Finding Your Native Tongue

Braids’ Debut Is All About Communication

  • “We all came together in the language of music. It’s about finding out how to truly communicate with each other, about finding each other’s ‘native tongue’.” —Austin Tufts, Braids

Austin Tufts, drummer for Montreal quartet Braids, is bringing bagels back to the band’s shared Outremont apartment when I reach him on the phone.

“Fairmount or Saint Viateur?” I asked.

“Saint Viateur!” Tufts said with a level of excitement wholly appropriate for fresh bagels. “But that may just be because we live closer to there than to Fairmount.”

Bagels are only one of many things Braids has to be excited about. The band of best friends has been attracting a lot of attention for their distinctive brand of dreamy avant-pop, full of textural melodies and innovative takes on song structure.

Calgary transplants Tufts, Raphaelle Standell-Preston (vocals/guitar), Katie Lee (keyboard) and Taylor Smith (bass) came to Montreal when all four were accepted to McGill, though they have since gone on hiatus from their studies to focus on touring.

They’ve crafted their aesthetic with striking meticulousness and a level of introspection beyond their years: Tufts, Standell-Preston and Smith are all only 20 years old, while Lee is 21.

“We’ve really found ourselves here,” Tufts said. “[Montreal is] a wonderful city to grow up in, and I think our experiences of growing up have really influenced our music since we moved here.”

That euphoric and frantic transition from adolescence to adulthood is fodder for Braids’ debut album, Native Speaker. The title—which comes from the song of the same name— embodies a common thread throughout the album’s seven songs, a concept Tufts describes as “the language that is your native tongue, that you speak the most clearly, that is your purest form of communication.”

“For the four friends in Braids, we all came together in the language of music. It’s about finding out how to truly communicate with each other, about finding each other’s ‘native tongue.’ It’s really a cohesive tool for the whole record because a lot of the songs are about love and about growing up, finding yourself, and finding that other person who you can be yourself around and be totally open and honest with.”

The album’s thematic structure speaks not only to romantic ideals, but also to the dynamic between the band members themselves. Since moving to Montreal, the band has been both living and working together, causing their songwriting to evolve into an entirely collaborative and cooperative process. Even Standell-Preston’s lyrics, which often verge more on poetry, are inspired by and then woven into the musical arrangements.

“Usually, one person will bring in a sound—it could be an effect or even a concept for a song form,” Tufts explained. “Once we have something to start from, we end up doing a sort of stream-of-consciousness jam until we find something really wonderful-sounding. Most of the time, once Katie and Taylor and I get a foundation, Raphaelle will be writing as we’re playing. So it’s directly inspired by our playing the song, what it’s making her feel emotionally, and all the memories and feelings the sound is evoking.”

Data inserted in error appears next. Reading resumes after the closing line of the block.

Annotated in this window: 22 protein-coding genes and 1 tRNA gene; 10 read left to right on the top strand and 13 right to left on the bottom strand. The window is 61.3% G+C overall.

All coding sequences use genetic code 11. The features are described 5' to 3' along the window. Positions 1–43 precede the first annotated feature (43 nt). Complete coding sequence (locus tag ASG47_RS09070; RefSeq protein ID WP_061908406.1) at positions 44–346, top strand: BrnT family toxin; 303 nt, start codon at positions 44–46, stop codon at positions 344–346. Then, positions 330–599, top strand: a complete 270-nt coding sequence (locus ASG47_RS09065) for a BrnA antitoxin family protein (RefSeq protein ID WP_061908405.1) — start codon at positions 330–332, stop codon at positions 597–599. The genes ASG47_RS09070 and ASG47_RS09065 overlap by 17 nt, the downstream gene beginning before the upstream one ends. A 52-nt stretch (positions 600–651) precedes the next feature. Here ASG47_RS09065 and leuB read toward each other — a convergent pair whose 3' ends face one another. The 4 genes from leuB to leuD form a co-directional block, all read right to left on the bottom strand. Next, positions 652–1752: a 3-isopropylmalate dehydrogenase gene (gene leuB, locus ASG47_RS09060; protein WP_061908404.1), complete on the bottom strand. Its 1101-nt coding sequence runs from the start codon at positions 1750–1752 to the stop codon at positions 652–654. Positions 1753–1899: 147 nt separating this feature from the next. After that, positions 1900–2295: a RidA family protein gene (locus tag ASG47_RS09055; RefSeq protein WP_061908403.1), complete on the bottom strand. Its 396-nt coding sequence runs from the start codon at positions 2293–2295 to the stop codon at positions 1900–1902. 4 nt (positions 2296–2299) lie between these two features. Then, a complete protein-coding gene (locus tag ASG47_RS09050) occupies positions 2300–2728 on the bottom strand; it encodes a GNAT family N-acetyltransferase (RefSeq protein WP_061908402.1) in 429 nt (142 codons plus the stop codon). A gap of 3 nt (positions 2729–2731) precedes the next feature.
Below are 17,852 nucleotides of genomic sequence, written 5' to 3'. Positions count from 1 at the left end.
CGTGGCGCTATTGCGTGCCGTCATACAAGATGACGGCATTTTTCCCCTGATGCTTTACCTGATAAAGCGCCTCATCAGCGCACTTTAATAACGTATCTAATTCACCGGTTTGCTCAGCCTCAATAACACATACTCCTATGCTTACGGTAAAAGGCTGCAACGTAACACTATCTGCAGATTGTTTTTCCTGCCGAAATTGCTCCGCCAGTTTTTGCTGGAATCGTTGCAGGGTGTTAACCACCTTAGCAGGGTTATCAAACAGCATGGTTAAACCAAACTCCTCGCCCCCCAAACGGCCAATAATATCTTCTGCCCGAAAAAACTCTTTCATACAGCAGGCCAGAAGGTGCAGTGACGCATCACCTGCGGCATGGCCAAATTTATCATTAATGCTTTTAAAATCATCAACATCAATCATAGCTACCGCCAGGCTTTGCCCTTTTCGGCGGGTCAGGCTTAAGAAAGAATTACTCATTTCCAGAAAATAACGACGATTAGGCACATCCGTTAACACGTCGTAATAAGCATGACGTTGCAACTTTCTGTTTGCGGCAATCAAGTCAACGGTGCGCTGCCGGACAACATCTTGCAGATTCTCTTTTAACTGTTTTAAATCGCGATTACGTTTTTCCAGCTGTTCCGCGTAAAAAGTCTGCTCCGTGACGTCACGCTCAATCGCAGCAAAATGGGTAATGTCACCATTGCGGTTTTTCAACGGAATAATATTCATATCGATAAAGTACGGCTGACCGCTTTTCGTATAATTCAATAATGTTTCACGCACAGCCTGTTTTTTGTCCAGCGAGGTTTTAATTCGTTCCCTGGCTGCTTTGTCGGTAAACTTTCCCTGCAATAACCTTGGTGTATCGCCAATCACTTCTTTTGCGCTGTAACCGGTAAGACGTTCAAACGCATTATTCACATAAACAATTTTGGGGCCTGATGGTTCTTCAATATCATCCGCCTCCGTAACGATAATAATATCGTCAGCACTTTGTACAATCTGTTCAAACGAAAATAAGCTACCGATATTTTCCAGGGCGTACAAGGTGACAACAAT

This penchant for experimentation is consistent throughout every aspect of their creative process: the recording of Native Speaker was 100 per cent DIY, meaning they had to teach themselves how to do everything from start to finish. Intent on seeing their vision to its fullest potential, the group took their time recording, re-recording and over-dubbing every single part.

Surprisingly, unlike many bedroom recordings, there is nothing low-fi about Native Speaker. Every sound, synth effect and sonic layering in each track are all purposefully calculated. Even at its most hazy, reverberant and textural, the sound is still decidedly clean.

But that clarity did not come easily. According to Tufts, Braids spent the entire summer of 2009 in a garage-turned-recording studio in Calgary just recording the drum tracks, working diligently to get each track to sound just right.

“It was basically a self-taught tutorial on how to mic drums,” Tufts said. “It was trial and error, every day.”

Time became an issue once they had to return to Montreal for school, so they set up a studio in the back of their Outremont apartment and worked late into the night after having spent the whole day at school. And with all the acclaim surrounding the final product, not to mention their spot on an upcoming North American tour, all that hard work seems to be paying off.

“By the time we sent it off to the mastering studio, we were still recording,” Tufts said. “It was crazy. We didn’t want to stop until it sounded the way that we wanted it to. There are still some things that we went into the mastering session uncomfortable about, but now they’re just little endearing flaws that we’ve really come to love.”

Braids album launch for Native Speaker is this Thurs., Jan. 20 at La Sala Rossa (4848 St. Laurent Blvd.

Show starts at 8 p.m. Tickets are $10 at the door. The lineup also includes Pop Winds and Long Long Long.

This article originally appeared in The Link Volume 31, Issue 19, published January 18, 2011.

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